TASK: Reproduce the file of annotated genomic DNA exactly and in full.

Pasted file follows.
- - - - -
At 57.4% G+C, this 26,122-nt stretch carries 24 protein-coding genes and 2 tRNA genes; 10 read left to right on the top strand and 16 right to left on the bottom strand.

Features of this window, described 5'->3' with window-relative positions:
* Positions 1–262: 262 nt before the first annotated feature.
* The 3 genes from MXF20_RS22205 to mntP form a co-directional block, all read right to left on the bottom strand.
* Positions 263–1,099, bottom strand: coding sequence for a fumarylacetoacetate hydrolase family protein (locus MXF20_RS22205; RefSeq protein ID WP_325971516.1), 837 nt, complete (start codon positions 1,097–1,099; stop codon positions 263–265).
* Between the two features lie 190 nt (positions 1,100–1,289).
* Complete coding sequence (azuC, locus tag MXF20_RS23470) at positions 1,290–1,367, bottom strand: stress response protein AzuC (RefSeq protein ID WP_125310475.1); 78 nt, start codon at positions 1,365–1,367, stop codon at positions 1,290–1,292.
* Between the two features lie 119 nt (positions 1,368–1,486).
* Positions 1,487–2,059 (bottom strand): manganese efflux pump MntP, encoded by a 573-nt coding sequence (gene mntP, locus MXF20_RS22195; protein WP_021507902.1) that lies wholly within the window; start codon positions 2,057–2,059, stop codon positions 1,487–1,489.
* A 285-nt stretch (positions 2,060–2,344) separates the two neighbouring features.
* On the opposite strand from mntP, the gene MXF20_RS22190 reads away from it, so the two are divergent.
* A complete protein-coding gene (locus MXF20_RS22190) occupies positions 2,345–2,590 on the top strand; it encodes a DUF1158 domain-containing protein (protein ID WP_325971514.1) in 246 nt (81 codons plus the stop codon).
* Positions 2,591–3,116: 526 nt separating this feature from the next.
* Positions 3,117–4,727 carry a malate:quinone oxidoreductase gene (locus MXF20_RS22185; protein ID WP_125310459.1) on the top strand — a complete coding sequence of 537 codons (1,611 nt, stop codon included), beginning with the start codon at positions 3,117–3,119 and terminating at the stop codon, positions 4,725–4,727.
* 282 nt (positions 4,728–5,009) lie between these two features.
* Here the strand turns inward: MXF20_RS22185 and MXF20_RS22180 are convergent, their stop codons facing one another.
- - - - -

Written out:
At 57.4% G+C, this 26,122-nt stretch carries 24 protein-coding genes and 2 tRNA genes; 10 read left to right on the top strand and 16 right to left on the bottom strand.

Features of this window, described 5'->3' with window-relative positions:
* Positions 1–262: 262 nt before the first annotated feature.
* The 3 genes from MXF20_RS22205 to mntP form a co-directional block, all read right to left on the bottom strand.
* Positions 263–1,099, bottom strand: coding sequence for a fumarylacetoacetate hydrolase family protein (locus MXF20_RS22205; RefSeq protein ID WP_325971516.1), 837 nt, complete (start codon positions 1,097–1,099; stop codon positions 263–265).
* Between the two features lie 190 nt (positions 1,100–1,289).
* Complete coding sequence (azuC, locus tag MXF20_RS23470) at positions 1,290–1,367, bottom strand: stress response protein AzuC (RefSeq protein ID WP_125310475.1); 78 nt, start codon at positions 1,365–1,367, stop codon at positions 1,290–1,292.
* Between the two features lie 119 nt (positions 1,368–1,486).
* Positions 1,487–2,059 (bottom strand): manganese efflux pump MntP, encoded by a 573-nt coding sequence (gene mntP, locus MXF20_RS22195; protein WP_021507902.1) that lies wholly within the window; start codon positions 2,057–2,059, stop codon positions 1,487–1,489.
* A 285-nt stretch (positions 2,060–2,344) separates the two neighbouring features.
* On the opposite strand from mntP, the gene MXF20_RS22190 reads away from it, so the two are divergent.
* A complete protein-coding gene (locus MXF20_RS22190) occupies positions 2,345–2,590 on the top strand; it encodes a DUF1158 domain-containing protein (protein ID WP_325971514.1) in 246 nt (81 codons plus the stop codon).
* Positions 2,591–3,116: 526 nt separating this feature from the next.
* Positions 3,117–4,727 carry a malate:quinone oxidoreductase gene (locus MXF20_RS22185; protein ID WP_125310459.1) on the top strand — a complete coding sequence of 537 codons (1,611 nt, stop codon included), beginning with the start codon at positions 3,117–3,119 and terminating at the stop codon, positions 4,725–4,727.
* 282 nt (positions 4,728–5,009) lie between these two features.
* Here the strand turns inward: MXF20_RS22185 and MXF20_RS22180 are convergent, their stop codons facing one another.